A few months ago I talked in this column about two perils that the Yankees faced in the 2016 season. The first possibility was that the senior players would prove to be well past their sell-by date and would under-perform. The second possibility was that although those senior players would perform, they would be laboured by injury. In reality, I overlooked the third possibility – that they would under-perform AND carry injuries.
|New York Yankees – Batting – Month – May|
The team who only batted .233 in April managed to get a fraction worse at .232 in May. By contrast the pitchers gave up less than four runs per game. The Yankees somehow turned that .232 batting average into an average of 4 runs a game. Consequently, they won 16 of 29 games and I bet they still haven’t figured out how.
Let’s dig deep and look for a few high spots amongst the batters:
Austin Romine caught in 9 games in May and batted a very solid .324 on the month with 5 extra base hits. He doesn’t display a lot of patience at the plate and therefore doesn’t draw many walks. He continues to be solid defensively. With John Ryan Murphy‘s move to Minnesota now looking like a complete disaster, the Yankees odd off-season decision now looks like a stroke of genius. Murphy batted .075 at Minnesota and was demoted to Triple-A Rochester Red Wings where he is still hitting around the Mendoza line. By comparison, Romine is doing just great and could be heading for a platoon role.
Talk of a platoon isn’t inappropriate after Brian McCann who has 8 extra base hits in May could still only muster .203 BA. After a strong start to the season – .262 in April – McCann is struggling to collect singles.
When Hal Steinbrenner spoke out against members of the Yankees lineup for the early season struggles and exonerated the management, Mark Teixeira was one of his main targets. Teixeira’s .224 (with 3 homers) in April turned into .159 with no 4-baggers in May. It is not hard to see why the Yankees are not happy. Teixeira played in 23 games in May (22 at first base). His back-up most of the time was Dustin Ackley who after doing enough at the tail-end of last season to see the Yankees want him back as a bench player, has really struggled at the plate. When you note that Ackley has actually improved on his April performance but has still only hit .178 with no extra base hits, the problem of production from the first base corner is very clear.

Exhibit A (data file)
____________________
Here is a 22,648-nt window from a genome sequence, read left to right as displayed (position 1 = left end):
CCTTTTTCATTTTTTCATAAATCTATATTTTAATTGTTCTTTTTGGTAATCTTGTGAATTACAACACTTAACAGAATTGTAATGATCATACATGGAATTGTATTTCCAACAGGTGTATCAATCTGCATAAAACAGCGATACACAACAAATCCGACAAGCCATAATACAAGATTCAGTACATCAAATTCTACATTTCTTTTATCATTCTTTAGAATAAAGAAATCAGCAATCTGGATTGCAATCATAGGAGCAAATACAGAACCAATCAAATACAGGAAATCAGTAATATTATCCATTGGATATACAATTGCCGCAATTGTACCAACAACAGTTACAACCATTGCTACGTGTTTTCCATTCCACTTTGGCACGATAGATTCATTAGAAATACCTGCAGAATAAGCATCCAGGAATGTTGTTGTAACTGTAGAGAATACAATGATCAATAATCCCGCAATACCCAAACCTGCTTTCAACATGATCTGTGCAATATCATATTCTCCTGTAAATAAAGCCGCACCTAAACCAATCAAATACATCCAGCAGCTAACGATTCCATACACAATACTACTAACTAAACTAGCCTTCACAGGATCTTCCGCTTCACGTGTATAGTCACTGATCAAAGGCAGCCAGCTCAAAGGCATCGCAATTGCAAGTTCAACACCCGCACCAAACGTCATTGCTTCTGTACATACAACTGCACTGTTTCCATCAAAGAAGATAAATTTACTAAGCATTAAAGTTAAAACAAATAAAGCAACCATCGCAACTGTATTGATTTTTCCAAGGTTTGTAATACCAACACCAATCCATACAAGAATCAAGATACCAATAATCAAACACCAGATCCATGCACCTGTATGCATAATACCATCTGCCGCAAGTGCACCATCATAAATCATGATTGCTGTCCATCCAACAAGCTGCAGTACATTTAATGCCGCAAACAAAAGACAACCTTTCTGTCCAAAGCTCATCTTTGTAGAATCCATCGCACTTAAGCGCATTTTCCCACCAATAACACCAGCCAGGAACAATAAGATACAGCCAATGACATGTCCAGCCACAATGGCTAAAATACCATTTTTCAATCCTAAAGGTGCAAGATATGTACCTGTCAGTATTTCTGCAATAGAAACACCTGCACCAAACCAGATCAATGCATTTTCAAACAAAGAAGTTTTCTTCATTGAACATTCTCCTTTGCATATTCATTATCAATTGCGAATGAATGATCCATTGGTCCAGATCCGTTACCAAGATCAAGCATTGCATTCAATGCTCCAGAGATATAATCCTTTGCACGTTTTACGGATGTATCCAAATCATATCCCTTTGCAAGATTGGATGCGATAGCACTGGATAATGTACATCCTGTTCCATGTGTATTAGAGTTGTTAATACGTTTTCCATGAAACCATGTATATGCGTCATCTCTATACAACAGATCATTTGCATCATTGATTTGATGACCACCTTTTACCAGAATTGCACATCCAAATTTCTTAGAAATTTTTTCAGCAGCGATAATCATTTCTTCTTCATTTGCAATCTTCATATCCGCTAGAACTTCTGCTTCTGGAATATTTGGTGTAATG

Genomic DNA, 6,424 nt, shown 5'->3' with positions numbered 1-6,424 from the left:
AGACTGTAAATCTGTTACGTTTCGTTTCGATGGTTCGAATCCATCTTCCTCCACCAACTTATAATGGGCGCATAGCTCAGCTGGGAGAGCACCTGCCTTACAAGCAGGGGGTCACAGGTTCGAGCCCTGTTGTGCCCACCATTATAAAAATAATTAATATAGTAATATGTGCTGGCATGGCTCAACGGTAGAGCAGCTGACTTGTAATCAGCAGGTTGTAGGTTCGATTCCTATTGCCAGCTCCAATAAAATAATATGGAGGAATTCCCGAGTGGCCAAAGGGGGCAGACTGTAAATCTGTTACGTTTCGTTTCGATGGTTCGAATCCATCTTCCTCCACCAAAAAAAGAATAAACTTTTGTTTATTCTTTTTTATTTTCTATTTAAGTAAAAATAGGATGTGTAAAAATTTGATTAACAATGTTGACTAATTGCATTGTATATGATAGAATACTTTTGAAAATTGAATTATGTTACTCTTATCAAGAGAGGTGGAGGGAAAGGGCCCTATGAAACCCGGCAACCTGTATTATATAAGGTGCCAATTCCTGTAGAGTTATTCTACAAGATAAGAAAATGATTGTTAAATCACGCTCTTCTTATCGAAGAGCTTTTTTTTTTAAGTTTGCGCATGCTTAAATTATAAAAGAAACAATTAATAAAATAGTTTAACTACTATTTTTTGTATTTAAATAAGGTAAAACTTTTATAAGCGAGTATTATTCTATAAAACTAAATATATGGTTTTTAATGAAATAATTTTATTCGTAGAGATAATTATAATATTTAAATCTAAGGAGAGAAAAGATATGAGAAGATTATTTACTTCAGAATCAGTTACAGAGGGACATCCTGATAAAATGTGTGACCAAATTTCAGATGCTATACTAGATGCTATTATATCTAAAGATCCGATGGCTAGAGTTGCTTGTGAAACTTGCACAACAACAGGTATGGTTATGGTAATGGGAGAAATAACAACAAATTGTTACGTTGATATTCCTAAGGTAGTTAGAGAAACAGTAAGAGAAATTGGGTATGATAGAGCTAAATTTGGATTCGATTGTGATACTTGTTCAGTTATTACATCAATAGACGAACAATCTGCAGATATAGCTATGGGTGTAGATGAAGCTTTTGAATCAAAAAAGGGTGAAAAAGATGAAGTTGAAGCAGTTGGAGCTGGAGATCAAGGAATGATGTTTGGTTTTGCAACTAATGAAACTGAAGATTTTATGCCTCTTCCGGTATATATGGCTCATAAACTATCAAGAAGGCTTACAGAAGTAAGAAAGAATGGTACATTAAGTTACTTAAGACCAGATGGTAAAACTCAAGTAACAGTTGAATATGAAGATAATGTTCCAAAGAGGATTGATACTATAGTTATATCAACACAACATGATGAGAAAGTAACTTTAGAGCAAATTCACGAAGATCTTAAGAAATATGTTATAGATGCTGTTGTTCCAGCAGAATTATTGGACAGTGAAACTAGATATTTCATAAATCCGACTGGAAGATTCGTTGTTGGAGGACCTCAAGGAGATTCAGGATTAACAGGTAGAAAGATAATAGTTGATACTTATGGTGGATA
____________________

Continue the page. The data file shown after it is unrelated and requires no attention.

The centre infield pairing of Starlin Castro and Didi Gregorius has remained very solid defensively. At the plate, Castro has cooled particularly whilst Gregorius is slightly improved. The back-up infielder for these roles, Ronald Torreyes, has been the only player used at 2b or ss besides the principal two. He got off to a huge start in April with .381 batting average and a double and a triple. By contrast, in May he hit less than the Yankees would have been hoping for. His .185 BA was accompanied by another triple (one of only two Yankees players to hit a triple in May) but it is not hard to think he will fade out of the reckoning if this form continues into June.
By contrast, Chase Headley who didn’t hit a single extra base hit in April, was massively improved in May. He hit .298 with 6 extra base hits which resulted in him having the second best on-base percentage in the whole team. He is perhaps the only one of Steinbrenner’s targets who has responded positively. Torreyes has been the back-up third baseman.
Jacoby Ellsbury‘s .320 BA with 8 extra base hits and 6 stolen bases has made him a vital part of the Yankees’ offense when he has been fit. Whilst he is not quite the complete package that the Yankees thought they were getting when they signed him from the Red Sox, he is amongst the best they have at this stage. Aaron Hicks appeared in 10 games at centre field, 17 in right and 7 in left but there is no question that what he mainly brings to the Yankees is defensive prowess. His .222 in May did not sparkle.
Used 2nd most in right field as well as covering for Alex Rodriguez at designated hitter was Carlos Beltran. His .276 with 17 extra base hits will do very nicely, thank you and if this year he can perform through the whole season, he will have been a real asset. Brett Gardner‘s 26 games in left field in May saw him produce a miserable .184.
Ben Gamel was a surprise call-up from Triple-A to fill a vacuum whilst injury had laid several players to one side for a few days. He appeared in five games, each time in right field, accruing 8 at-bats and a .125 batting average before catching the train back to Scranton. Another temporary addition was Rob Refsnyder who was given a couple of games in right field and produced a .286 average in another short stay in pinstripes.
Alex Rodriguez, dogged by injury, only hit a lousy .130 in May but all of his three hits went for extra bases so when he shakes off his injury and when the Yankees have the good sense not to try to make him play every day, he will still have something to contribute. With A-Rod’s injury, Beltran took the bulk of the time at DH. Five other players took time there. Most interestingly, the much vaunted young power-hitter Gary Sanchez made a 1-day shuttle visit from Triple-A Scranton, going 0 for 4 and is still looking for his first hit in the majors. He has now played bit parts in the last two Major League seasons. He returned to Scranton only to injure himself and is currently on the Minor League disabled list.